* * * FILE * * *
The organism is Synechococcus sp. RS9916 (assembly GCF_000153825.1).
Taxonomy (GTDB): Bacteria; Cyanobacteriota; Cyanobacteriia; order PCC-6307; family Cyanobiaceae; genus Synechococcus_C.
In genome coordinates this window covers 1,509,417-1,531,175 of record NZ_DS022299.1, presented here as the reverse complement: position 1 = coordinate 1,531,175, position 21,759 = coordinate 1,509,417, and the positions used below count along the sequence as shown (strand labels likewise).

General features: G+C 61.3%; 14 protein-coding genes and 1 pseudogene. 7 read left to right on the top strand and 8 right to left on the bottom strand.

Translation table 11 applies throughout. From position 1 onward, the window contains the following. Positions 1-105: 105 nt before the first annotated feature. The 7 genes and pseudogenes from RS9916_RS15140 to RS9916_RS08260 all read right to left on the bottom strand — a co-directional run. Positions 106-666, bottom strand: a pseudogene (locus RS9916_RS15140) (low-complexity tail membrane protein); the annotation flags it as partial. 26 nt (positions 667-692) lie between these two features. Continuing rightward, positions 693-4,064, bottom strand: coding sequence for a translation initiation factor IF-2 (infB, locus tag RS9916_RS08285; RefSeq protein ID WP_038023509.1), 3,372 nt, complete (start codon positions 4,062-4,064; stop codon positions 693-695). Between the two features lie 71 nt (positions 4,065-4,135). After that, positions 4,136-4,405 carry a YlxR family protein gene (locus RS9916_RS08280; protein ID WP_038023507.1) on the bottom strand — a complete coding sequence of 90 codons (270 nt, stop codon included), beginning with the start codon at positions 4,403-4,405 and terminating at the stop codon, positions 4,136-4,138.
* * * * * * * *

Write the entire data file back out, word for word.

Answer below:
The organism is Synechococcus sp. RS9916 (assembly GCF_000153825.1).
Taxonomy (GTDB): Bacteria; Cyanobacteriota; Cyanobacteriia; order PCC-6307; family Cyanobiaceae; genus Synechococcus_C.
In genome coordinates this window covers 1,509,417-1,531,175 of record NZ_DS022299.1, presented here as the reverse complement: position 1 = coordinate 1,531,175, position 21,759 = coordinate 1,509,417, and the positions used below count along the sequence as shown (strand labels likewise).

General features: G+C 61.3%; 14 protein-coding genes and 1 pseudogene. 7 read left to right on the top strand and 8 right to left on the bottom strand.

Translation table 11 applies throughout. From position 1 onward, the window contains the following. Positions 1-105: 105 nt before the first annotated feature. The 7 genes and pseudogenes from RS9916_RS15140 to RS9916_RS08260 all read right to left on the bottom strand — a co-directional run. Positions 106-666, bottom strand: a pseudogene (locus RS9916_RS15140) (low-complexity tail membrane protein); the annotation flags it as partial. 26 nt (positions 667-692) lie between these two features. Continuing rightward, positions 693-4,064, bottom strand: coding sequence for a translation initiation factor IF-2 (infB, locus tag RS9916_RS08285; RefSeq protein ID WP_038023509.1), 3,372 nt, complete (start codon positions 4,062-4,064; stop codon positions 693-695). Between the two features lie 71 nt (positions 4,065-4,135). After that, positions 4,136-4,405 carry a YlxR family protein gene (locus RS9916_RS08280; protein ID WP_038023507.1) on the bottom strand — a complete coding sequence of 90 codons (270 nt, stop codon included), beginning with the start codon at positions 4,403-4,405 and terminating at the stop codon, positions 4,136-4,138.